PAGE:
Police struggle to keep rival protesters apart as tensions rise
The Home Secretary condemned "unacceptable thuggery" after bottles and cans were thrown at police officers in Parliament Square.
Police have struggled to keep anti-racism protesters and rival demonstrators apart during a day of unrest in central London.
As Black Lives Matter supporters gathered in Hyde Park, a crowd of people - some of them far-right activists - gathered in Parliament Square, where they were claiming to protect statues.
Despite both groups being warned that they must be off the streets by 5 pm or risk arrest, footage shows that a significant number of people defied that order.
In Parliament Square, some were accused of "thoroughly unacceptable thuggery" after they threw bottles and cans at police officers.
Prime Minister Boris Johnson tweeted: "Racist thuggery has no place on our streets. Anyone attacking the police will be met with full force of the law. These marches & protests have been subverted by violence and breach current guidelines. Racism has no part in the UK and we must work together to make that a reality."
Home Secretary Priti Patel added: "We have seen a small minority behave in extreme thuggery and violent behavior today.
"That is simply unacceptable and the individuals that are basically putting the safety of our police officers and the safety of the public at risk will expect to face the full force of the law."
And Metropolitan Police commander Bas Javid condemned those involved in the "pockets of violence directed towards our officers".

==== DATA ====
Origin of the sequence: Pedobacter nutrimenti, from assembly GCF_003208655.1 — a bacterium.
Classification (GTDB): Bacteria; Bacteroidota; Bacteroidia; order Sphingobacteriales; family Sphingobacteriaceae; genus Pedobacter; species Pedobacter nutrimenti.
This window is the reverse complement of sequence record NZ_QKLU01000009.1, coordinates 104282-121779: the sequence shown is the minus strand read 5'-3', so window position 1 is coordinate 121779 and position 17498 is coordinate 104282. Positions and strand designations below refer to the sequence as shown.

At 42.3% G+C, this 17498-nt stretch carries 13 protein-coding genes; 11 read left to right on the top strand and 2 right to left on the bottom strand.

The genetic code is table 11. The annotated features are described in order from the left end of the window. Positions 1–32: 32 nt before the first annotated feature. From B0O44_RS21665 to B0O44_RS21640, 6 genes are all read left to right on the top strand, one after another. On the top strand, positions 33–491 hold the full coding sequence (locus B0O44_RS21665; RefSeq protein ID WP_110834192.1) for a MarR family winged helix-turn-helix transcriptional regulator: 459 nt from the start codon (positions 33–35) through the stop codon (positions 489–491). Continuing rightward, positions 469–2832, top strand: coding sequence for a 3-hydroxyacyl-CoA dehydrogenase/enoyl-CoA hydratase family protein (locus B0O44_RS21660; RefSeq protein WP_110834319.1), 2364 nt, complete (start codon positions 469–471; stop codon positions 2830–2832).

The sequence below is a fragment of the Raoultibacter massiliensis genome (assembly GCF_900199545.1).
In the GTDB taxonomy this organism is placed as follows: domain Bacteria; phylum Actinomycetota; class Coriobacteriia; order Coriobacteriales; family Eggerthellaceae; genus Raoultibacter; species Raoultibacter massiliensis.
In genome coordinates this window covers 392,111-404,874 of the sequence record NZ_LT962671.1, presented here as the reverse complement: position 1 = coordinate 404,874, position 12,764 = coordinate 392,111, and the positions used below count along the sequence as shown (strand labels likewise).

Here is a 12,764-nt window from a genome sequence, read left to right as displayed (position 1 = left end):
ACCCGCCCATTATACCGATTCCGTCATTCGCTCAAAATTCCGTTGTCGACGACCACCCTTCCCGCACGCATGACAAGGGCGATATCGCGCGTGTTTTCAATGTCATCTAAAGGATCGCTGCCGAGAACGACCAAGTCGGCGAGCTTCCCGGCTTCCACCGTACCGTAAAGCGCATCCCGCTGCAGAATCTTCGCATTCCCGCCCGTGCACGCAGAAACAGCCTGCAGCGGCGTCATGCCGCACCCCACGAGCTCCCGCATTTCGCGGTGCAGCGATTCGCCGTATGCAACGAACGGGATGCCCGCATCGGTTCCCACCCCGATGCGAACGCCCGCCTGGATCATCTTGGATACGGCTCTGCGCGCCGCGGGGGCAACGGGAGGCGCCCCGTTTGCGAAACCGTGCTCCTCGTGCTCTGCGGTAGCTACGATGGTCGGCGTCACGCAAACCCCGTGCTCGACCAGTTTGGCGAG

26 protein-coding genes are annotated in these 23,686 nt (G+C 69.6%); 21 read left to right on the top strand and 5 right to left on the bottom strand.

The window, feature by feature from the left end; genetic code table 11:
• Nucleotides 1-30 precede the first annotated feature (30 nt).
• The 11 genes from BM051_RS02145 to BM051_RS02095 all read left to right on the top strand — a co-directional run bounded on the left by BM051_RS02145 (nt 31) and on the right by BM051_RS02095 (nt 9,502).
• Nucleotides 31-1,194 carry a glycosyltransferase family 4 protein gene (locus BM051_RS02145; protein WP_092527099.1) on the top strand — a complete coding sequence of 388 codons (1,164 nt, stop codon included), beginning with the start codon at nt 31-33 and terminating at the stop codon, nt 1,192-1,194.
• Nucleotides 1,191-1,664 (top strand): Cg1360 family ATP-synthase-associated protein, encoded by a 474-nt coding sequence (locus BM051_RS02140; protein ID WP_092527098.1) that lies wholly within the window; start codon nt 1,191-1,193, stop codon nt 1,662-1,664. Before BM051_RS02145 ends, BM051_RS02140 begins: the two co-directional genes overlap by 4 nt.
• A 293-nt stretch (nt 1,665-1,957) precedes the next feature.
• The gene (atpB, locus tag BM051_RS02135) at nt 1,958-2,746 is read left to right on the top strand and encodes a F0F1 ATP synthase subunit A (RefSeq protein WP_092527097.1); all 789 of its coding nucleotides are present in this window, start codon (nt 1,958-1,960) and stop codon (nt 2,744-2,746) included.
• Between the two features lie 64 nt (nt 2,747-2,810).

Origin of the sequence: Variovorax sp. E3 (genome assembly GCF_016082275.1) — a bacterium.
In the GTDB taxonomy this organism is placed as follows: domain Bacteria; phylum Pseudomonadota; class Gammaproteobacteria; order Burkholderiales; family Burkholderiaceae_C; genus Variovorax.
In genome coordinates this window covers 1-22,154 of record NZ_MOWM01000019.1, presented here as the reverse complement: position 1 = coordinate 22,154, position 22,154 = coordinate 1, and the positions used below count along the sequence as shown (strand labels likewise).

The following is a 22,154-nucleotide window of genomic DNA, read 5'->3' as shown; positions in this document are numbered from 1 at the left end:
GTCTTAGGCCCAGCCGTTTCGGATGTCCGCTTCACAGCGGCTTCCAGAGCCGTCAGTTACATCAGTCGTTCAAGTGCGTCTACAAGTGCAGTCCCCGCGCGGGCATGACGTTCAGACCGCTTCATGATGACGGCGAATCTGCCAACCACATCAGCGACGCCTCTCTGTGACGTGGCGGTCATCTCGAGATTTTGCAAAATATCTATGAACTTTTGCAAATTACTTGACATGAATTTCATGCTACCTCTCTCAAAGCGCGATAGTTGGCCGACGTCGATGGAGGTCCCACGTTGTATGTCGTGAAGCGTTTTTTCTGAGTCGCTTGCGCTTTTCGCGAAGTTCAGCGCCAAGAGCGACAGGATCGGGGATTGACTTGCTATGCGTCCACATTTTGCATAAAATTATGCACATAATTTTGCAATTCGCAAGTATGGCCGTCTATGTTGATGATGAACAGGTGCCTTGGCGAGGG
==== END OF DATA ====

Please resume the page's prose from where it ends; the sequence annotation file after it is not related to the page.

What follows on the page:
Sky's home affairs correspondent Mark White, in Westminster, said there was "significant disorder" at times - and six police officers have been injured.
The London Ambulance Service confirming it has treated 15 patients who were injured during the protests. Six members of the public have been taken to hospital.
As of 5 pm, five people had been arrested for offenses including violent disorder, assault on police, possession of an offensive weapon, being drunk and disorderly, and possession of Class A drugs.
Mark White said clashes broke out when anti-racism protesters came into contact with rival demonstrators.
He said that, on Westminster Bridge, there were "quite ugly" scenes as some anti-racism protesters shouted and punched out at demonstrators attempting to reach Parliament Square.
"There were some Black Lives Matter protesters who were in there trying their best to stop their fellow protesters from attacking them," he added.
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Although there have been pockets of violence, White said the police had managed to prevent "widespread and sustained disorder".
He described the demonstrators as a "disparate group" consisting of far-right activists from the English Defence League and the Football Lads Alliance, as well as members of the public and ex-servicemen and women who were genuinely concerned about statues being vandalized.
"There were some who were spoiling for trouble - just as there was on the other side among the Black Lives Matter protests last week and today," White added.
At one point, "about 150 to 200" demonstrators ran into Hyde Park, despite officers trying to keep them separate from anti-racism protesters.
Sky News correspondent Noel Phillips said a convoy of police tried to catch up with them - and said it appeared they were "intent on causing chaos and havoc".
"There was a small altercation we witnessed when they entered the park - they were fighting with a young person," he reported.
One 16-year-old who was attacked by those protesters told Sky News: "Nothing was really happening, there was no violence - and then I saw this big group of white men.
"I just went towards them and I was like 'I don't like you, you guys are racist'.
"One of the guys threw a bottle at me, some guy tripped me up, they all just ran towards me.
"I didn't care though, I kept going. They were just reckless... disgusting."